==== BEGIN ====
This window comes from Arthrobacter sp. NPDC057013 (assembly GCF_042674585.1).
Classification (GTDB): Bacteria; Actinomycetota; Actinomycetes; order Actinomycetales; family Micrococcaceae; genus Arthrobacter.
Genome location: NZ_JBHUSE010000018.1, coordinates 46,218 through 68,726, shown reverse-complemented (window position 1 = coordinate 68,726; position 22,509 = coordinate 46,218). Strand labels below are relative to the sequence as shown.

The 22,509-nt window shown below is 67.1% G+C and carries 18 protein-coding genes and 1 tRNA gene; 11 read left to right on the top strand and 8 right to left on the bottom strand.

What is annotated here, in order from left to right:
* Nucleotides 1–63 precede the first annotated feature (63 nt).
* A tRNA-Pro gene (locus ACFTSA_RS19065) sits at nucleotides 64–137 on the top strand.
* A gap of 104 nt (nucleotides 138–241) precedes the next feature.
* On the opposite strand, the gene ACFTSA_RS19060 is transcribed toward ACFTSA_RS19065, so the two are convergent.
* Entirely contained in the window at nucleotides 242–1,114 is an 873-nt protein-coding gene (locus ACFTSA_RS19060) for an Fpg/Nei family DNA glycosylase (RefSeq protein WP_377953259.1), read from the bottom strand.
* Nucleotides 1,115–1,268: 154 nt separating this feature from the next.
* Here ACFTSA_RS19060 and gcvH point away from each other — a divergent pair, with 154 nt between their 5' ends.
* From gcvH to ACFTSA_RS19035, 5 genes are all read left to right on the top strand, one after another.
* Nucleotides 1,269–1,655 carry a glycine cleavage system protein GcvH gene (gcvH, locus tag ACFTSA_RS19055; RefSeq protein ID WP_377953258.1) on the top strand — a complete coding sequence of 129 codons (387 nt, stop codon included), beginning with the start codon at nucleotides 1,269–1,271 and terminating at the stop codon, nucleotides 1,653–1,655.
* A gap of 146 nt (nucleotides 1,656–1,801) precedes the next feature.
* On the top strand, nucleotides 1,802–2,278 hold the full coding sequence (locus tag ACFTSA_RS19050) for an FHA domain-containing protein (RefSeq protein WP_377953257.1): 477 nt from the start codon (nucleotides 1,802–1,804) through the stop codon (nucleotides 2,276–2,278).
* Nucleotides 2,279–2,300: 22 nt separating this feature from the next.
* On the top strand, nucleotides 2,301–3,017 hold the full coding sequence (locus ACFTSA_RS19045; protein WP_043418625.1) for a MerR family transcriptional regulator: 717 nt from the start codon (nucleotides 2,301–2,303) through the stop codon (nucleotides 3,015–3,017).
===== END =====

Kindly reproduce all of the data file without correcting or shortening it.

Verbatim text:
This window comes from Arthrobacter sp. NPDC057013 (assembly GCF_042674585.1).
Classification (GTDB): Bacteria; Actinomycetota; Actinomycetes; order Actinomycetales; family Micrococcaceae; genus Arthrobacter.
Genome location: NZ_JBHUSE010000018.1, coordinates 46,218 through 68,726, shown reverse-complemented (window position 1 = coordinate 68,726; position 22,509 = coordinate 46,218). Strand labels below are relative to the sequence as shown.

The 22,509-nt window shown below is 67.1% G+C and carries 18 protein-coding genes and 1 tRNA gene; 11 read left to right on the top strand and 8 right to left on the bottom strand.

What is annotated here, in order from left to right:
* Nucleotides 1–63 precede the first annotated feature (63 nt).
* A tRNA-Pro gene (locus ACFTSA_RS19065) sits at nucleotides 64–137 on the top strand.
* A gap of 104 nt (nucleotides 138–241) precedes the next feature.
* On the opposite strand, the gene ACFTSA_RS19060 is transcribed toward ACFTSA_RS19065, so the two are convergent.
* Entirely contained in the window at nucleotides 242–1,114 is an 873-nt protein-coding gene (locus ACFTSA_RS19060) for an Fpg/Nei family DNA glycosylase (RefSeq protein WP_377953259.1), read from the bottom strand.
* Nucleotides 1,115–1,268: 154 nt separating this feature from the next.
* Here ACFTSA_RS19060 and gcvH point away from each other — a divergent pair, with 154 nt between their 5' ends.
* From gcvH to ACFTSA_RS19035, 5 genes are all read left to right on the top strand, one after another.
* Nucleotides 1,269–1,655 carry a glycine cleavage system protein GcvH gene (gcvH, locus tag ACFTSA_RS19055; RefSeq protein ID WP_377953258.1) on the top strand — a complete coding sequence of 129 codons (387 nt, stop codon included), beginning with the start codon at nucleotides 1,269–1,271 and terminating at the stop codon, nucleotides 1,653–1,655.
* A gap of 146 nt (nucleotides 1,656–1,801) precedes the next feature.
* On the top strand, nucleotides 1,802–2,278 hold the full coding sequence (locus tag ACFTSA_RS19050) for an FHA domain-containing protein (RefSeq protein WP_377953257.1): 477 nt from the start codon (nucleotides 1,802–1,804) through the stop codon (nucleotides 2,276–2,278).
* Nucleotides 2,279–2,300: 22 nt separating this feature from the next.
* On the top strand, nucleotides 2,301–3,017 hold the full coding sequence (locus ACFTSA_RS19045; protein WP_043418625.1) for a MerR family transcriptional regulator: 717 nt from the start codon (nucleotides 2,301–2,303) through the stop codon (nucleotides 3,015–3,017).